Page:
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I read in an application note or comment on grounding and ground planes for better EMI and EMC that one method is to isolate your board power and ground planes from the chassis ground, creating a barrier on the edge of the board with multiple points where the chassis ground is and then linking the board ground plane and chassis ground with TVS diodes, bypass capacitors or other components.

On the underside of this board there is an array of capacitors that I think are bypass capacitors for discharging high frequency noise onto the chassis ground plane before it can affect inner board circuitry. The inner board circuitry consists of an H-bridge with bootstrap capacitor design that is driving an actuator with PWM. The actuator leads are landed on the terminal block where these capacitors are located under the board. I just thought it was strange that two capacitors were used in series for each input output. Maybe that was for selecting better values or getting the voltage isolation from the chassis ground.

I would like to discuss what these capacitors are doing and reasons they were arranged in the way they were and if there are any application notes or literature on selecting bypass capacitors for "grounding" actuators driven by H-bridges.

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    \$\begingroup\$ What does the ACT+ and ACT- notation mean? \$\endgroup\$
    – SteveSh
    Mar 8, 2023 at 15:41
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    \$\begingroup\$ Two capacitors in series are used in applications where you cannot tolerate a capacitor shorting. Do you know what type of capacitors these are? Ceramic? Tantalum? \$\endgroup\$
    – SteveSh
    Mar 8, 2023 at 15:43
  • \$\begingroup\$ Please provide a schematic. \$\endgroup\$
    – Andy aka
    Mar 8, 2023 at 15:49
  • \$\begingroup\$ @steveSh ACT + = actuator positive lead. ACT - = actuator - lead \$\endgroup\$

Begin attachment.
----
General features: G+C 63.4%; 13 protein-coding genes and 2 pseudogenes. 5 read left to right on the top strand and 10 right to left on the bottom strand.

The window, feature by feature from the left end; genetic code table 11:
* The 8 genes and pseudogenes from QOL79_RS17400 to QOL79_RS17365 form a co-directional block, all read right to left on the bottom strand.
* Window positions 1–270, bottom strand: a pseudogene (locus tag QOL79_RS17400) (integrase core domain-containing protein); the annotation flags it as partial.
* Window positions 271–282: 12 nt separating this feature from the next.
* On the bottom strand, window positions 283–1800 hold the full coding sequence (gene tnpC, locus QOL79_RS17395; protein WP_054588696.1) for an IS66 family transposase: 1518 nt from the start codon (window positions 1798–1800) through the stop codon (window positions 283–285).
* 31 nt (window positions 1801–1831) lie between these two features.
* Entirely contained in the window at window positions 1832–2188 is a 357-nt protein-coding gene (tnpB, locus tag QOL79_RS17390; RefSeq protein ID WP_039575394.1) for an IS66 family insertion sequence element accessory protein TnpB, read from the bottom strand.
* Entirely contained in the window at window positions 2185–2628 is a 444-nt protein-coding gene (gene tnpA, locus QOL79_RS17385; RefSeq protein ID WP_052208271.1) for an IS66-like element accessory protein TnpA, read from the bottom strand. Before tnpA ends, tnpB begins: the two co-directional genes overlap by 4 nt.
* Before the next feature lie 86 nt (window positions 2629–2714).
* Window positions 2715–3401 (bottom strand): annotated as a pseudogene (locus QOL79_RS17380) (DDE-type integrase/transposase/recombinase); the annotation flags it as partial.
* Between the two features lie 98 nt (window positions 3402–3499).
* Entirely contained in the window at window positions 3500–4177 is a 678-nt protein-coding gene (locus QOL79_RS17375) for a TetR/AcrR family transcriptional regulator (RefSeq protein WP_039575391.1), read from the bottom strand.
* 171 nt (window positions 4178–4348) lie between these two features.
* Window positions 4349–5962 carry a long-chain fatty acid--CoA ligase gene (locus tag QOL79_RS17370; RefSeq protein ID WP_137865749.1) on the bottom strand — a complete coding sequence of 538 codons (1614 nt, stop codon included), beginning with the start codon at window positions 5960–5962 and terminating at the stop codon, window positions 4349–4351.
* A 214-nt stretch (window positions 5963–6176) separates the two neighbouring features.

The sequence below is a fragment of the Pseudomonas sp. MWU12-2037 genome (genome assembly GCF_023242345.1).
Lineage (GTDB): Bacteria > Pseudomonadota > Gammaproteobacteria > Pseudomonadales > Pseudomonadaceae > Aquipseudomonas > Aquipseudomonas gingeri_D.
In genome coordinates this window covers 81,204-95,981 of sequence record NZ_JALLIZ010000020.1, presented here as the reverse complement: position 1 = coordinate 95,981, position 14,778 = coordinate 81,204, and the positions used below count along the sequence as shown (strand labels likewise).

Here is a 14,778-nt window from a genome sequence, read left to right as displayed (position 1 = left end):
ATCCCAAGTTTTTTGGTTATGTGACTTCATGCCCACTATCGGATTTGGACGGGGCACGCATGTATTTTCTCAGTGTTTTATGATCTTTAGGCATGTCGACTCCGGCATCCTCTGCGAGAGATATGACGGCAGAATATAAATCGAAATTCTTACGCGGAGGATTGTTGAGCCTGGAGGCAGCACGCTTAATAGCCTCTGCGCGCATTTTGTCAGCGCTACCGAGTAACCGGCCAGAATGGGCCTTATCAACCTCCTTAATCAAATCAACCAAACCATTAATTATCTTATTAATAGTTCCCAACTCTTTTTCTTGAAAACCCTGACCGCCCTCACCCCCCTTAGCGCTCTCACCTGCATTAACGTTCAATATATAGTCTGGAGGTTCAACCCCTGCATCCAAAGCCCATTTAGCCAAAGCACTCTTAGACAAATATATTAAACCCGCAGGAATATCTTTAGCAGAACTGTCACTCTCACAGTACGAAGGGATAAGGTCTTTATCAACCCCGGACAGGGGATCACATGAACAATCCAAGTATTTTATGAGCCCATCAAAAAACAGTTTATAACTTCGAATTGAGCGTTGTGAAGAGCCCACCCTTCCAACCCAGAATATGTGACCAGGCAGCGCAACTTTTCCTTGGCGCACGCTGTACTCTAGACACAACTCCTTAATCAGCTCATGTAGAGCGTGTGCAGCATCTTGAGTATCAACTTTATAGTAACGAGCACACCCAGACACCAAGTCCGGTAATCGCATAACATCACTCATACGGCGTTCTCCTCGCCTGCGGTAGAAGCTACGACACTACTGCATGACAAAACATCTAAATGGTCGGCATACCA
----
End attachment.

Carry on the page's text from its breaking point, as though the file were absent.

– user298907
    Mar 8, 2023 at 15:51
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    \$\begingroup\$ @SteveSh These are definitely MLCCs. Tantalum caps look very different. \$\endgroup\$
    – Hearth
    Mar 8, 2023 at 15:59

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I agree that these capacitors are probably there to filter noise. The intention could be to filter noise coming out of or coming into the board (or both).

Capacitors connected to chassis often times need quite a bit of voltage rating. Maybe they are connected in series to increase their effective voltage rating. However, increased voltage rating could be achieved with a single (but bigger) capacitor as well.

Another explanation could be functional safety. In safety-relevant applications capacitors are sometimes put in series to prevent the signal from connecting to - in your case - chassis, if one capacitor fails. Ceramic capacitors like this usually fail as a short.

If it's not for functional safety a related explanation could be to just increase the availability of the system in general. Maybe an earlier revision of the board suffered from capacitors failing in this area, as there might be a lot of mechanical stress due to the connector. Two capacitors in series should be more robust to mechanical stress than one big capacitor with the same voltage rating as two smaller capacitors in series.

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